Graph Methods for Computational Pangenomics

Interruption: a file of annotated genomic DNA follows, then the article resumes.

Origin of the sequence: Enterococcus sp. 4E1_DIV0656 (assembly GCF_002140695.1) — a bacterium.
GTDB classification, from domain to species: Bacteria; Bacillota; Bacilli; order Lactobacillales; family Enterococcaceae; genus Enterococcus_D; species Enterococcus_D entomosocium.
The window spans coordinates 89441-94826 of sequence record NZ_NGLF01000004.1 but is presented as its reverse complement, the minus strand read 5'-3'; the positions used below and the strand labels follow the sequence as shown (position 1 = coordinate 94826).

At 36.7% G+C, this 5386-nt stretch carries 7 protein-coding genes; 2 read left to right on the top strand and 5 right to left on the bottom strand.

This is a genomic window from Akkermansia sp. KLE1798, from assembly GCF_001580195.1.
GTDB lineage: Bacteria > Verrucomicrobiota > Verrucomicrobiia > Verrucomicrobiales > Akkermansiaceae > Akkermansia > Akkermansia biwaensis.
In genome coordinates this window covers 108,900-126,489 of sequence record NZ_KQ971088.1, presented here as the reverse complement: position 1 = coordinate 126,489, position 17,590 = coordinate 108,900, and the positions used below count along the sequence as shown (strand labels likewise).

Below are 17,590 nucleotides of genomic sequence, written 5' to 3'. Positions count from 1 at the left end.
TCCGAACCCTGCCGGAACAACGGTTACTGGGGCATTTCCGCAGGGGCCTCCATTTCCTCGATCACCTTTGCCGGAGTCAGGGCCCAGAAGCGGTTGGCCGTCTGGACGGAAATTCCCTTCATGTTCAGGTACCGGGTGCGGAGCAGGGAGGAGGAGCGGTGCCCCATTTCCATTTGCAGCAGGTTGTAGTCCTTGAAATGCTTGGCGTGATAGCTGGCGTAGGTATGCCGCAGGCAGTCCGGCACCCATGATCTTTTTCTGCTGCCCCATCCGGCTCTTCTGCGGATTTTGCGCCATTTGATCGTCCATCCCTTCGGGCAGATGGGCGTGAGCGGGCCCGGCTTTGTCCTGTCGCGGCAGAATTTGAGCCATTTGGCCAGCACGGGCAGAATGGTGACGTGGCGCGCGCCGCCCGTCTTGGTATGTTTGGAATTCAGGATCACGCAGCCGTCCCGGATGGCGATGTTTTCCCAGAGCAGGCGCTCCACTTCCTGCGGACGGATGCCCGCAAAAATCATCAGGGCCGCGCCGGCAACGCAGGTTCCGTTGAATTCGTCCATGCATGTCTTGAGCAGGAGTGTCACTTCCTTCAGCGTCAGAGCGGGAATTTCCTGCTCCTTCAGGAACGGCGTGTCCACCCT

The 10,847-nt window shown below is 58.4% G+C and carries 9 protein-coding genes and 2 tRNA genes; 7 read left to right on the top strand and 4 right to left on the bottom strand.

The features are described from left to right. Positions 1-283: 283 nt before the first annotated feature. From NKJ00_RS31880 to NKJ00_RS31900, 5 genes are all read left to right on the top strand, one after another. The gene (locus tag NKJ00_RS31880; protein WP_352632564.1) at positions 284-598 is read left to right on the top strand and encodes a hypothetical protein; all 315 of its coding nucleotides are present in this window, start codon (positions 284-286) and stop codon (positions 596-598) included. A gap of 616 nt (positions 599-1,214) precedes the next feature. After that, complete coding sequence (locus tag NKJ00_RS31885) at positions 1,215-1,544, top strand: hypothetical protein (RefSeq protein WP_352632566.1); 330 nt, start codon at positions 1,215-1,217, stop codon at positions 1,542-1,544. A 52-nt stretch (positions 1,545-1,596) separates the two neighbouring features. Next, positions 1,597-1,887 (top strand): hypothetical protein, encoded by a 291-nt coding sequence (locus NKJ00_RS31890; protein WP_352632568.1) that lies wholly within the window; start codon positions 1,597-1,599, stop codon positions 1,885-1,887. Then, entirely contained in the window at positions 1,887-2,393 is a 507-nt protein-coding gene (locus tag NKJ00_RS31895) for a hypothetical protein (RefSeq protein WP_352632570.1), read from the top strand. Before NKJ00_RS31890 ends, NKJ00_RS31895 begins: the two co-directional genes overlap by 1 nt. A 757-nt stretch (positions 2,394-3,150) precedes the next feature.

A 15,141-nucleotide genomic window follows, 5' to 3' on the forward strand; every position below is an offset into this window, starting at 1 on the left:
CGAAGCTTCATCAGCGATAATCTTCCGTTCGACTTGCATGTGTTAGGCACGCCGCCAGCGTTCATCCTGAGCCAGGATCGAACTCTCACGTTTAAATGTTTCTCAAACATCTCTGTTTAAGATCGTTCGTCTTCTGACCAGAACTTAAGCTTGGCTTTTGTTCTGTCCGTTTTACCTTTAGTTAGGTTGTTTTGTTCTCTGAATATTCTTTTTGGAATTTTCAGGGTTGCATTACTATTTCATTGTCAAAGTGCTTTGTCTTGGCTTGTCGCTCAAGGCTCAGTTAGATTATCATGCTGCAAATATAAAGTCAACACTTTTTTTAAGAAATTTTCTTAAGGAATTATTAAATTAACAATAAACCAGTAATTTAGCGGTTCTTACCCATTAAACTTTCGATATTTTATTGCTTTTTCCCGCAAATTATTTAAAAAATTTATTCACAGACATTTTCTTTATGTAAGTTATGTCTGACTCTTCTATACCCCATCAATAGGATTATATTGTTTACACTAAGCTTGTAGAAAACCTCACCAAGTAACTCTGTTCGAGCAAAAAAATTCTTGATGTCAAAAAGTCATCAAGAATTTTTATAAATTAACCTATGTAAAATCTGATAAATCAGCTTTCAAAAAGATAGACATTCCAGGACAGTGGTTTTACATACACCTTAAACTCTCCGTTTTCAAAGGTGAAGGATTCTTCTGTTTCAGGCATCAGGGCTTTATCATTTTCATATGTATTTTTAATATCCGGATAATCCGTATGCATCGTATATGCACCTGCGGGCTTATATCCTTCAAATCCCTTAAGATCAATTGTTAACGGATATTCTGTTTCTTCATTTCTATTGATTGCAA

In most sequencing experiments, sequencing reads are mapped to a reference genome assembly in order to identify the genomic elements that the reads originated from. The mapping process becomes less accurate when the sample's genome differs from the reference genome. This introduces a pervasive reference bias in which genomics analyses are systematically less accurate for non-reference alleles. In the field of pangenomics, it has been proposed that more general reference structures could mitigate reference bias. The fundamental idea is to incorporate population variation into the reference itself. The result is naturally expressible as a sequence graph. This dissertation presents the research I performed to develop methods for graph-based pangenomic analyses. First, I describe a read mapping and inference pipeline to perform haplotype-resolve transcriptomic analyses using pangenomics techniques. Next, I describe several contributions I have made to the ecosystem of pangenomic software: an interface to conventional reference methods, a software library of pangenome graph data structures, and a usable interface for indexing pangenome graphs. Finally, I describe some applications of graph theory to pangenome graphs to perform practical pangenomics tasks: identifying sites of variation and converting overlapped sequence graphs to blunt ones.